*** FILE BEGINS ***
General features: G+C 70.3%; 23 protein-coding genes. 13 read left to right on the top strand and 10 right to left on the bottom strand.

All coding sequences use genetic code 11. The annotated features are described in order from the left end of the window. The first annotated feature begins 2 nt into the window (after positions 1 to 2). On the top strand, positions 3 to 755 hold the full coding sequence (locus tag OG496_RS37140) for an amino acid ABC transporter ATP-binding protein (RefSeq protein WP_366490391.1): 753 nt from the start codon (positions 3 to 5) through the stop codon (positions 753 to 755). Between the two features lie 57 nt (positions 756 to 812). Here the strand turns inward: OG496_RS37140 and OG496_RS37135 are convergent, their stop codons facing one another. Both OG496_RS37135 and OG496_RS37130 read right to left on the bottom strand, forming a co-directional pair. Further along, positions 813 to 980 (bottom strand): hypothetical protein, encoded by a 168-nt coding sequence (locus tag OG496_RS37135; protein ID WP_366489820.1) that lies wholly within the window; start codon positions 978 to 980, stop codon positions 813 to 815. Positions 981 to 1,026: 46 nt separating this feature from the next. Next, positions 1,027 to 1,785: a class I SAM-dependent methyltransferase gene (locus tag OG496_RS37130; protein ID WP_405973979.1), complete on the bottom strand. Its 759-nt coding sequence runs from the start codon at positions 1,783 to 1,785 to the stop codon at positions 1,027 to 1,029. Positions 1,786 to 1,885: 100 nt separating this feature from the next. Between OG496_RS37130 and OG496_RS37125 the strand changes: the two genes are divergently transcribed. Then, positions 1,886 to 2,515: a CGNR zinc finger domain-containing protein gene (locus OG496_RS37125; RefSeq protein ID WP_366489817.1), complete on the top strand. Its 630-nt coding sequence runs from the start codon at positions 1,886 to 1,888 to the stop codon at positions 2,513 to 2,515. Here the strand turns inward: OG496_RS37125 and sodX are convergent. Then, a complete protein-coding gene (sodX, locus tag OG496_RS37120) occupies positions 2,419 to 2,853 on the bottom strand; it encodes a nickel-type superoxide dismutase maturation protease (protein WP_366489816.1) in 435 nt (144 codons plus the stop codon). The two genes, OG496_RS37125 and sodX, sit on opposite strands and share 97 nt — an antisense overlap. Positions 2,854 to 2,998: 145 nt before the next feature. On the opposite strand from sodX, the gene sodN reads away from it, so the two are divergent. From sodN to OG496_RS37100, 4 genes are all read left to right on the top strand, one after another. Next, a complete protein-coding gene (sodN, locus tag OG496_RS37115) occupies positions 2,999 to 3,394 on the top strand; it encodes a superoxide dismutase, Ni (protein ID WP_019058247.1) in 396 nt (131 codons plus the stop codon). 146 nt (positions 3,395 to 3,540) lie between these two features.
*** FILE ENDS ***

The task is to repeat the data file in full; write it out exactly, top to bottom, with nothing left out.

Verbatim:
General features: G+C 70.3%; 23 protein-coding genes. 13 read left to right on the top strand and 10 right to left on the bottom strand.

All coding sequences use genetic code 11. The annotated features are described in order from the left end of the window. The first annotated feature begins 2 nt into the window (after positions 1 to 2). On the top strand, positions 3 to 755 hold the full coding sequence (locus tag OG496_RS37140) for an amino acid ABC transporter ATP-binding protein (RefSeq protein WP_366490391.1): 753 nt from the start codon (positions 3 to 5) through the stop codon (positions 753 to 755). Between the two features lie 57 nt (positions 756 to 812). Here the strand turns inward: OG496_RS37140 and OG496_RS37135 are convergent, their stop codons facing one another. Both OG496_RS37135 and OG496_RS37130 read right to left on the bottom strand, forming a co-directional pair. Further along, positions 813 to 980 (bottom strand): hypothetical protein, encoded by a 168-nt coding sequence (locus tag OG496_RS37135; protein ID WP_366489820.1) that lies wholly within the window; start codon positions 978 to 980, stop codon positions 813 to 815. Positions 981 to 1,026: 46 nt separating this feature from the next. Next, positions 1,027 to 1,785: a class I SAM-dependent methyltransferase gene (locus tag OG496_RS37130; protein ID WP_405973979.1), complete on the bottom strand. Its 759-nt coding sequence runs from the start codon at positions 1,783 to 1,785 to the stop codon at positions 1,027 to 1,029. Positions 1,786 to 1,885: 100 nt separating this feature from the next. Between OG496_RS37130 and OG496_RS37125 the strand changes: the two genes are divergently transcribed. Then, positions 1,886 to 2,515: a CGNR zinc finger domain-containing protein gene (locus OG496_RS37125; RefSeq protein ID WP_366489817.1), complete on the top strand. Its 630-nt coding sequence runs from the start codon at positions 1,886 to 1,888 to the stop codon at positions 2,513 to 2,515. Here the strand turns inward: OG496_RS37125 and sodX are convergent. Then, a complete protein-coding gene (sodX, locus tag OG496_RS37120) occupies positions 2,419 to 2,853 on the bottom strand; it encodes a nickel-type superoxide dismutase maturation protease (protein WP_366489816.1) in 435 nt (144 codons plus the stop codon). The two genes, OG496_RS37125 and sodX, sit on opposite strands and share 97 nt — an antisense overlap. Positions 2,854 to 2,998: 145 nt before the next feature. On the opposite strand from sodX, the gene sodN reads away from it, so the two are divergent. From sodN to OG496_RS37100, 4 genes are all read left to right on the top strand, one after another. Next, a complete protein-coding gene (sodN, locus tag OG496_RS37115) occupies positions 2,999 to 3,394 on the top strand; it encodes a superoxide dismutase, Ni (protein ID WP_019058247.1) in 396 nt (131 codons plus the stop codon). 146 nt (positions 3,395 to 3,540) lie between these two features.